© 1999 Creators Syndicate, Inc.

One unfortunate aspect of political campaigns is that they tend to pressure
candidates into speaking out on all major events and issues and offering
political solutions for every solitary problem encountered by our society.
One of those events is last week’s tragic student massacre in Littleton,

Putative Senatorial candidate Hillary Clinton emitted the predictable
utterances about tightening gun control legislation. “We need to stand up
and say what needs to be said about guns and firearms and bombs.”

Al Gore also pressed for governmental limitations on the availability of
guns and called for moving more rapidly on the V-chip proposal to shelter
children from violence on television. Gore said that this incident has
shown us that we need “to confront the problems that really need new laws
and new solutions.”

While we are all struggling to make sense out of this madness, we should
not delude ourselves into thinking that all of society’s problems are
susceptible of political solutions. We are a dangerously prideful people if
we believe we can construct governmental fixes for every problem or
political vaccines to prevent every violent crime.

Most of these well-meaning proposals would be ineffective to prevent
similar tragedies because they target the symptoms rather than the causes.
For example, even in the extremely unlikely event that stricter gun laws
could have kept guns out of the hands of these young criminals, no law or
armed guard could keep them from making crude bombs and furtively placing
them in the school building. The fact that the phrase, “guns don’t kill
people, people do”, is a cliché, does not subtract from its truthfulness.

Many Republicans, on the other hand, have blamed Hollywood and video game
makers and urge boycotts and condemnation. Others have suggested that more
guns (in the hands of armed school guards) might have deterred or mitigated
the violence. Though these proposed solutions do not involve governmental
action, they unfortunately are also somewhat symptom-oriented.

Granted, it’s difficult to differentiate between symptoms and causes when
it comes to media violence. Life does indeed sometimes imitate art and
Columbine may be an eerie example of that. The murderers were reported to
have seen the movie, “The Basketball Diaries”, which included a scene of a
trench coat-clad student mowing down his fellow students in school. But
even if the movie may have generated an idea as to the means of the killing,
it is doubtful that it planted the killing-seed itself in the warped minds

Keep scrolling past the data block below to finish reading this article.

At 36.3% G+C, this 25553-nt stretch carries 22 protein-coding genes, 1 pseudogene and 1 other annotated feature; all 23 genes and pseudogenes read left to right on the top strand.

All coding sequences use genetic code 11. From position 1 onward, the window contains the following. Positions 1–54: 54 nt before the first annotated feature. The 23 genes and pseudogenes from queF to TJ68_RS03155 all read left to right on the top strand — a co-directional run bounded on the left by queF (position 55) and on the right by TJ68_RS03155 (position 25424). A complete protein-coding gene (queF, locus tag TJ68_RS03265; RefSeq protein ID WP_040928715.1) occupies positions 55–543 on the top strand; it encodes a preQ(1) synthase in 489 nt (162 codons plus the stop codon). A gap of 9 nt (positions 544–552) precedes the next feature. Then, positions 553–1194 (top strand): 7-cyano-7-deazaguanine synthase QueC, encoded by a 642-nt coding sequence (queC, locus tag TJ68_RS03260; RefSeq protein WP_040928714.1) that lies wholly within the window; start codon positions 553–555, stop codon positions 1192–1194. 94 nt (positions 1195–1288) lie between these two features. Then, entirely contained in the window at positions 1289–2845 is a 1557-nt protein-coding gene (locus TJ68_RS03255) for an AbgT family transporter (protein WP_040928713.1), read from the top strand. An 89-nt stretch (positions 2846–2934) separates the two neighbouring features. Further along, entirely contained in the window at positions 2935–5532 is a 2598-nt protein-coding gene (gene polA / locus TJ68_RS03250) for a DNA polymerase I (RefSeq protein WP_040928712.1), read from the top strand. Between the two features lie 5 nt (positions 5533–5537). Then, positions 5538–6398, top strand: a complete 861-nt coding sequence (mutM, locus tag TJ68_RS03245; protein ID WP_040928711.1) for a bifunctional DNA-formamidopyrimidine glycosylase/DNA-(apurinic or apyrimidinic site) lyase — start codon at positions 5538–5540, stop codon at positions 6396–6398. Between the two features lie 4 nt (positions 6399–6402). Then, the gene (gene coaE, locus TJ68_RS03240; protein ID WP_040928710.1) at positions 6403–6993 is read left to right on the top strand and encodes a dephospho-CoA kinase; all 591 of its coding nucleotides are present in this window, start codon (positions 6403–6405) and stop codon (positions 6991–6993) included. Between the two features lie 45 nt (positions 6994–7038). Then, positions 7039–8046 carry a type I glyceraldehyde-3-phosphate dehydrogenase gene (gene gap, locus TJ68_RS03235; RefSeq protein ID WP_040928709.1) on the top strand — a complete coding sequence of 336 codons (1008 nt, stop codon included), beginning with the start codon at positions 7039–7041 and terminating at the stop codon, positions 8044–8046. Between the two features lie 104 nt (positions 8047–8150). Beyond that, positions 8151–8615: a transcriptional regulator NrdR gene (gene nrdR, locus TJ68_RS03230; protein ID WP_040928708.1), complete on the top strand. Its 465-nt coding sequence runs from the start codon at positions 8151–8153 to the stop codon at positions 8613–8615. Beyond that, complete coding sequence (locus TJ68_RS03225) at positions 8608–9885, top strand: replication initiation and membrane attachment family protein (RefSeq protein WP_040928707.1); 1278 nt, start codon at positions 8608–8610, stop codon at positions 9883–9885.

of the murderers.

What, then, was the cause of these murders? Reports that the murderers
came from ideal homes and nice families prompted
columnist Mona Charen to ask whether “a parent who knows of such things [the
kid’s strange behavior patterns] and does nothing, or a parent who doesn’t
take the time to know, [can] be considered nice?” Plus, we have now learned
that detectives found a shotgun barrel, bomb-making materials and weapons
visible in one of the boy’s homes.

Some have suggested we need more school counselors, but the latest news is
that only two months ago, the two murderers graduated “with flying colors”
from a yearlong court-ordered juvenile diversion program which included
anger management classes.

Our frantic search for a man-made solution for Columbine and similar
horrors is emblematic of the root cause of these problems. While we should
do what we can to eliminate pornographic violence on the internet and in the
media and thereby discourage platforms for the dissemination of evil, we
must understand that we are not dealing with merely human problems, but
spiritual ones.

Spiritual problems can only be solved on a spiritual level. These kids
were not lost in a vacuum; it appears they were captured by the spiritual
reality of evil. The murderers were worshipping at the altar of the darkest
forces in the universe, forces that exalt death over life. The only way to
restore a respect for life is to turn in humility and submit to the Author
of Life.

We can talk until we’re blue in the face about bringing God back into the
classroom, but, as parents, we better start by bringing Him back into our
homes. To be sure, parents are instrumental in instilling values in their
children, but niceness alone doesn’t cut it.

We should obediently teach our children the value of life–that life is
precious because we were all created by a God Who loves us and desires a
personal relationship with us. That knowledge and relationship are the
armor they will need to fight the spiritual battles they will encounter this
side of Heaven.

To find out more about David Limbaugh, and read features by other
Creators Syndicate writers and cartoonists, visit the Creators Syndicate
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